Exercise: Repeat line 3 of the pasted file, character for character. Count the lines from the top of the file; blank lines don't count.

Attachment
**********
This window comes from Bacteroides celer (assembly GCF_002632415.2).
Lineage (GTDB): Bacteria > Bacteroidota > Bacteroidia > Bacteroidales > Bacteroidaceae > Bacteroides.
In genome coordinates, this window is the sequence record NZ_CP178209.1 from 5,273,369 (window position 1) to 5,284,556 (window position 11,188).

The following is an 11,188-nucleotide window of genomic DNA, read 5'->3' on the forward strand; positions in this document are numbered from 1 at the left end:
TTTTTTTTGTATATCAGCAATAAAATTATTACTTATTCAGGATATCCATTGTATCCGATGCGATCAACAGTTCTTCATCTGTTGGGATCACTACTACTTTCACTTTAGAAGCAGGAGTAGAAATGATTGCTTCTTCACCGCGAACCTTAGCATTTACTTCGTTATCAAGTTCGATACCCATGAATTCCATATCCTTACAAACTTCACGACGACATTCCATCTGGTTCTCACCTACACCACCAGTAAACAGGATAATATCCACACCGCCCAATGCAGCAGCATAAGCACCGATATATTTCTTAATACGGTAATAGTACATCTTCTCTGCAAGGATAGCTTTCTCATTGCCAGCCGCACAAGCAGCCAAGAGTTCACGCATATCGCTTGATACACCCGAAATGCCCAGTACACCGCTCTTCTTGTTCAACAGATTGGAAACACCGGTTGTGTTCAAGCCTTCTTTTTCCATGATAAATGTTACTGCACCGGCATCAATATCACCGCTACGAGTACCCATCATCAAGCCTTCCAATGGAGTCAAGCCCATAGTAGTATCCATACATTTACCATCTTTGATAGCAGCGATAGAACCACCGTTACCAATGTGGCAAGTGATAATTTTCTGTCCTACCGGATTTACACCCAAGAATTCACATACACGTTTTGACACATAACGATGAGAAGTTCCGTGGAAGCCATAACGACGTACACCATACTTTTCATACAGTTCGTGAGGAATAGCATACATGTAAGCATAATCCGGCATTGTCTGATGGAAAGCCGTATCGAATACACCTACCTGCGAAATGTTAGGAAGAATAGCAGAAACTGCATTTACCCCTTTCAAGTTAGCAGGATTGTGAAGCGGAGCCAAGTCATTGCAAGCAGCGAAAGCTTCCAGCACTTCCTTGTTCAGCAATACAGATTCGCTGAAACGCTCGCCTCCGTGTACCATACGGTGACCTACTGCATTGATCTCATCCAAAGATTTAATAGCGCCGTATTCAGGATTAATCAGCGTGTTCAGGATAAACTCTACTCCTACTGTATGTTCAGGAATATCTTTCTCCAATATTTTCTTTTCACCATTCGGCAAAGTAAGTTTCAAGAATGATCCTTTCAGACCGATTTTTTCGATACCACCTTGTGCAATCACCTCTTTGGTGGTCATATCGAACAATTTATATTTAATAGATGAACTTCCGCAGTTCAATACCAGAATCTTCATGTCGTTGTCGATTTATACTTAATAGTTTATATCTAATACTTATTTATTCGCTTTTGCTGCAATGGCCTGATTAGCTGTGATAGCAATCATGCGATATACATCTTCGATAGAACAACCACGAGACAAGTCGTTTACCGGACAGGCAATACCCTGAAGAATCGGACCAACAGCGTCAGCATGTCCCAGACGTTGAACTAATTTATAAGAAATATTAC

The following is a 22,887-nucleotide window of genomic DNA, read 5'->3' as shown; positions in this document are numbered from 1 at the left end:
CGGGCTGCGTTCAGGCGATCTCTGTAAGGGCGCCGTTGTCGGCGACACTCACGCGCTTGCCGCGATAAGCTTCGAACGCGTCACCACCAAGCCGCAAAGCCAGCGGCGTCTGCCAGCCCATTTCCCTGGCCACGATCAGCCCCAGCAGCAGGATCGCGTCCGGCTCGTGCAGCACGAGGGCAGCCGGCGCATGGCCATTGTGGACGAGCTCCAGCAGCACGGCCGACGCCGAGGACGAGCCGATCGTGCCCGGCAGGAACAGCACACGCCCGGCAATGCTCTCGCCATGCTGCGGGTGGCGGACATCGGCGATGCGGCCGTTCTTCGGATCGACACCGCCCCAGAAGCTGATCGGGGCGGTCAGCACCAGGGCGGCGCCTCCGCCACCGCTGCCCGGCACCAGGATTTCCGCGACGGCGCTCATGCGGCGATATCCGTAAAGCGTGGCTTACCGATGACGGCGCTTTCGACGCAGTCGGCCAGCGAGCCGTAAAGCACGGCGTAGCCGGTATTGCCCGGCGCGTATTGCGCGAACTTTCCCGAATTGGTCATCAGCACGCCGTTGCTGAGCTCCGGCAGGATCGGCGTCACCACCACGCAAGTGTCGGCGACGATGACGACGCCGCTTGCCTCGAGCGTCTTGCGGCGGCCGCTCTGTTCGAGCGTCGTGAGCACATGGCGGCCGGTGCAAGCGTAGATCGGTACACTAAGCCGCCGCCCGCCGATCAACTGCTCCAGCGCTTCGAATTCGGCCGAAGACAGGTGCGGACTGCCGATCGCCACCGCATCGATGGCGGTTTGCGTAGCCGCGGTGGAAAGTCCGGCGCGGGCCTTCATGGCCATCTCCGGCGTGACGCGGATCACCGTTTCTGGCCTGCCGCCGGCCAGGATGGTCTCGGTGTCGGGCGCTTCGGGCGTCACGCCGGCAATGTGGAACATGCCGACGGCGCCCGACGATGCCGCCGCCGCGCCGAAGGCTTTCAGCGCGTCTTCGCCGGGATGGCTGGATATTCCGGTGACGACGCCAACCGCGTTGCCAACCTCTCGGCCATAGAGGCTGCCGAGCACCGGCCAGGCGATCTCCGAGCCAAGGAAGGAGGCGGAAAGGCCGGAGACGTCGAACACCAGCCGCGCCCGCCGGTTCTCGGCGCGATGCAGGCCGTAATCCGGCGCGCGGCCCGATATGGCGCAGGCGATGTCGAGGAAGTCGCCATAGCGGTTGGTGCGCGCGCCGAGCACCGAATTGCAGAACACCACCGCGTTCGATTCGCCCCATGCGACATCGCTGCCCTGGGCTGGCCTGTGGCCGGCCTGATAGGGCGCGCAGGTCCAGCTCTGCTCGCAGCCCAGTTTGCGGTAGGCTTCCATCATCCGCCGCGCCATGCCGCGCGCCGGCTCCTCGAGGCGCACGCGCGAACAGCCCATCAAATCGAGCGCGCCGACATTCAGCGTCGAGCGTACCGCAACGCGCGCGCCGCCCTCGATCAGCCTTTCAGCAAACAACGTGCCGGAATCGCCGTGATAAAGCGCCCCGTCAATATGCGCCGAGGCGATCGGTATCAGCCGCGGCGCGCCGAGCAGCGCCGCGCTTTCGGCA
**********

In genome coordinates, this window is the sequence record NZ_CP178209.1 from 5,273,369 (window position 1) to 5,284,556 (window position 11,188).